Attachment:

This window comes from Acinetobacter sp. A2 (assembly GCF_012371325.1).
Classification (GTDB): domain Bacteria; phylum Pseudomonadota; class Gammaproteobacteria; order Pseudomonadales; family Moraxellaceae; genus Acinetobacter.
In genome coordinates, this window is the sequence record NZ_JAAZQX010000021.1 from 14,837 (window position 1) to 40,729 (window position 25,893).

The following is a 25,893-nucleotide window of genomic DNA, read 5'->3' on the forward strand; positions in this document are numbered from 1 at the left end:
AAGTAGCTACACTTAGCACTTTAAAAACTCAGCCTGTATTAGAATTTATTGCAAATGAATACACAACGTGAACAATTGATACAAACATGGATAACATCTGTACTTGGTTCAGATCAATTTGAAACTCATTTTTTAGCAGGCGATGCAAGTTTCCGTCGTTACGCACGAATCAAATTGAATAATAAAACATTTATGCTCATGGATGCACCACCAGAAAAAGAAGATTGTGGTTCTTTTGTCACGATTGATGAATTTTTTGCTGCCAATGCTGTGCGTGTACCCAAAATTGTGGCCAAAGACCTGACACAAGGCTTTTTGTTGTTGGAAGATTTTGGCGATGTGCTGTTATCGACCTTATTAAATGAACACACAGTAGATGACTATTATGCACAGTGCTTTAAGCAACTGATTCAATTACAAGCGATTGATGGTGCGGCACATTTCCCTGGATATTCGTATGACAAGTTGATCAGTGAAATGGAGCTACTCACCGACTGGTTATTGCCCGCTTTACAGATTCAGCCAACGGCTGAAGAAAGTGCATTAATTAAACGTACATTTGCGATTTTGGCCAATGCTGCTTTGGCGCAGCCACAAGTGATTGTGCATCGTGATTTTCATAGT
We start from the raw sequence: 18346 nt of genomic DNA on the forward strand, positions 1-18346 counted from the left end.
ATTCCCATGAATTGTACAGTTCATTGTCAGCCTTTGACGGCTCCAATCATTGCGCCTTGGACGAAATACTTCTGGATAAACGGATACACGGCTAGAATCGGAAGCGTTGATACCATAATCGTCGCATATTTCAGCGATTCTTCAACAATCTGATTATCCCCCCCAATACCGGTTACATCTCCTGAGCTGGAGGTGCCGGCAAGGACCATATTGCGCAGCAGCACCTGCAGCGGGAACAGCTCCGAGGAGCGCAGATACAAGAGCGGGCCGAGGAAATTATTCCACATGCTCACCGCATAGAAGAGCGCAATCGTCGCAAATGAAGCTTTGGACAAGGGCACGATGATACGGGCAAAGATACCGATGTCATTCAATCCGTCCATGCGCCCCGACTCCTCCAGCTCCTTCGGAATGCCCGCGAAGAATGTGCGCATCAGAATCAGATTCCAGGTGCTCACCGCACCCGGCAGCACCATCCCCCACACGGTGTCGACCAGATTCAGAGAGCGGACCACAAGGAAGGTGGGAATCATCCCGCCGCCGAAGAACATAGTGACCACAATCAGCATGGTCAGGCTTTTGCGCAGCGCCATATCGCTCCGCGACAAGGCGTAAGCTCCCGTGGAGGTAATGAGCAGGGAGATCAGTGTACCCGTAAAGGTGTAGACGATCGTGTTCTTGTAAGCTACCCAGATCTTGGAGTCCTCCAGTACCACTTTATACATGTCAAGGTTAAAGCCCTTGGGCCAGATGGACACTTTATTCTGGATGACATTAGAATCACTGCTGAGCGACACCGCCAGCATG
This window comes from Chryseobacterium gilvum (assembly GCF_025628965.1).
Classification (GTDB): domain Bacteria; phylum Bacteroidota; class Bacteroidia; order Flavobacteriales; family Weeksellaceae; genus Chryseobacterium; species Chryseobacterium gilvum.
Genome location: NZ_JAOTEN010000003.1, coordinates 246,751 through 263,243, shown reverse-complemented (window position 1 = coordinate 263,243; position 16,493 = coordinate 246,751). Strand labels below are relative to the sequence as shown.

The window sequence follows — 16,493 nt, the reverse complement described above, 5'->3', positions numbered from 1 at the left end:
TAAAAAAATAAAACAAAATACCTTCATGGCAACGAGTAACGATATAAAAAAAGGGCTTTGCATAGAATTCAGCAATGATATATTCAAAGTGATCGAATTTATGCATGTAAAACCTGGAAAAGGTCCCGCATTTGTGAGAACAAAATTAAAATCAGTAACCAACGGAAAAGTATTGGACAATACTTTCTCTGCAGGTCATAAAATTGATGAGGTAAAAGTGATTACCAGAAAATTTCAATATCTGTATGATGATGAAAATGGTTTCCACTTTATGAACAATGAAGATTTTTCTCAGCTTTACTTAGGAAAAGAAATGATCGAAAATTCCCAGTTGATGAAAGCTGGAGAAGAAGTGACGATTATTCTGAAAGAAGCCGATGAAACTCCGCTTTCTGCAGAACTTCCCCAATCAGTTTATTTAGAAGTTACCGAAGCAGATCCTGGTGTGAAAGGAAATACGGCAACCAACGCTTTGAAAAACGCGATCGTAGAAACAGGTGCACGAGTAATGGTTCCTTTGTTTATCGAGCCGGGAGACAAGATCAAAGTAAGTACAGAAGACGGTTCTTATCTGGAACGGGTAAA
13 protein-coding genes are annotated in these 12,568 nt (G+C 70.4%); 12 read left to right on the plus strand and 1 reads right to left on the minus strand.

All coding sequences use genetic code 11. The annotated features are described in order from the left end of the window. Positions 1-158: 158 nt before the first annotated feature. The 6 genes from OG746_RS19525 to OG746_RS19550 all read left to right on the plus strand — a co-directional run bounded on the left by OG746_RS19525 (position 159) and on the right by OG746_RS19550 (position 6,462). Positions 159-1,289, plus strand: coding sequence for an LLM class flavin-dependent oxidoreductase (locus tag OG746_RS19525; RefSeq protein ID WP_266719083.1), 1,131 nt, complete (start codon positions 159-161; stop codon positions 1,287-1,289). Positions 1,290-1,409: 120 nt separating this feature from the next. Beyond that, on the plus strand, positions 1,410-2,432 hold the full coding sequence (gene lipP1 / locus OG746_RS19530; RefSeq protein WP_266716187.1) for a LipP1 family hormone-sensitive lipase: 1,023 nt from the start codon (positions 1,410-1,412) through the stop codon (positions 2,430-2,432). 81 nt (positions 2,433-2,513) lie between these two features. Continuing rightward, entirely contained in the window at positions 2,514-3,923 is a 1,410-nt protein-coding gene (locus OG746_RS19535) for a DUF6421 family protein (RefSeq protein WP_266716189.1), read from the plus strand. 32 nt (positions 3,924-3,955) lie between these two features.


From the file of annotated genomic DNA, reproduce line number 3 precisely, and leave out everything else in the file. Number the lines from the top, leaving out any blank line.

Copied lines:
In genome coordinates, this window is the sequence record NZ_JAAZQX010000021.1 from 14,837 (window position 1) to 40,729 (window position 25,893).